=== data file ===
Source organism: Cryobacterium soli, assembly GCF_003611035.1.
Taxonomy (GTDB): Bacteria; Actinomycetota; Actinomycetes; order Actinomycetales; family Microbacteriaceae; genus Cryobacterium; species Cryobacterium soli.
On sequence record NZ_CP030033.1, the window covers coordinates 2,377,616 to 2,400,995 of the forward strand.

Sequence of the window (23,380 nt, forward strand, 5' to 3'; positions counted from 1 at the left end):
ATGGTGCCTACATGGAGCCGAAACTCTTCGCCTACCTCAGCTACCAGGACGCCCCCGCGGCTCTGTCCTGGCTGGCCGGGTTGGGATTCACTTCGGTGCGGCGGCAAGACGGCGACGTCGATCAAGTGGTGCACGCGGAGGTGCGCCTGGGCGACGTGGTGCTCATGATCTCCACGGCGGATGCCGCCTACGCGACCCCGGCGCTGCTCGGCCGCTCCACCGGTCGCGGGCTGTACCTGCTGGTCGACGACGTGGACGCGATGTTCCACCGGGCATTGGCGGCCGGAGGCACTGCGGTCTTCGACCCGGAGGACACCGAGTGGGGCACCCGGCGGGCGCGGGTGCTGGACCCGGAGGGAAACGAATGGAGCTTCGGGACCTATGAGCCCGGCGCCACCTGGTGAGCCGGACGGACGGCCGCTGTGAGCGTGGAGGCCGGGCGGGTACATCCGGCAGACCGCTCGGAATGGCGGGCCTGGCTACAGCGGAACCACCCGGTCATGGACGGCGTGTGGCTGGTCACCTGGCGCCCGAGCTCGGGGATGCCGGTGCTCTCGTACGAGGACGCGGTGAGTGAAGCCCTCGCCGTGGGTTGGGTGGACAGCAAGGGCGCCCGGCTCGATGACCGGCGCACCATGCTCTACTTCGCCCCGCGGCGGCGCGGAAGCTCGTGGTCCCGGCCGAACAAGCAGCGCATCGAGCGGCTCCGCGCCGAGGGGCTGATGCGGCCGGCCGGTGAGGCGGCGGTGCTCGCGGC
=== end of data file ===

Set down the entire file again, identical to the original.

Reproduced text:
Source organism: Cryobacterium soli, assembly GCF_003611035.1.
Taxonomy (GTDB): Bacteria; Actinomycetota; Actinomycetes; order Actinomycetales; family Microbacteriaceae; genus Cryobacterium; species Cryobacterium soli.
On sequence record NZ_CP030033.1, the window covers coordinates 2,377,616 to 2,400,995 of the forward strand.

Sequence of the window (23,380 nt, forward strand, 5' to 3'; positions counted from 1 at the left end):
ATGGTGCCTACATGGAGCCGAAACTCTTCGCCTACCTCAGCTACCAGGACGCCCCCGCGGCTCTGTCCTGGCTGGCCGGGTTGGGATTCACTTCGGTGCGGCGGCAAGACGGCGACGTCGATCAAGTGGTGCACGCGGAGGTGCGCCTGGGCGACGTGGTGCTCATGATCTCCACGGCGGATGCCGCCTACGCGACCCCGGCGCTGCTCGGCCGCTCCACCGGTCGCGGGCTGTACCTGCTGGTCGACGACGTGGACGCGATGTTCCACCGGGCATTGGCGGCCGGAGGCACTGCGGTCTTCGACCCGGAGGACACCGAGTGGGGCACCCGGCGGGCGCGGGTGCTGGACCCGGAGGGAAACGAATGGAGCTTCGGGACCTATGAGCCCGGCGCCACCTGGTGAGCCGGACGGACGGCCGCTGTGAGCGTGGAGGCCGGGCGGGTACATCCGGCAGACCGCTCGGAATGGCGGGCCTGGCTACAGCGGAACCACCCGGTCATGGACGGCGTGTGGCTGGTCACCTGGCGCCCGAGCTCGGGGATGCCGGTGCTCTCGTACGAGGACGCGGTGAGTGAAGCCCTCGCCGTGGGTTGGGTGGACAGCAAGGGCGCCCGGCTCGATGACCGGCGCACCATGCTCTACTTCGCCCCGCGGCGGCGCGGAAGCTCGTGGTCCCGGCCGAACAAGCAGCGCATCGAGCGGCTCCGCGCCGAGGGGCTGATGCGGCCGGCCGGTGAGGCGGCGGTGCTCGCGGC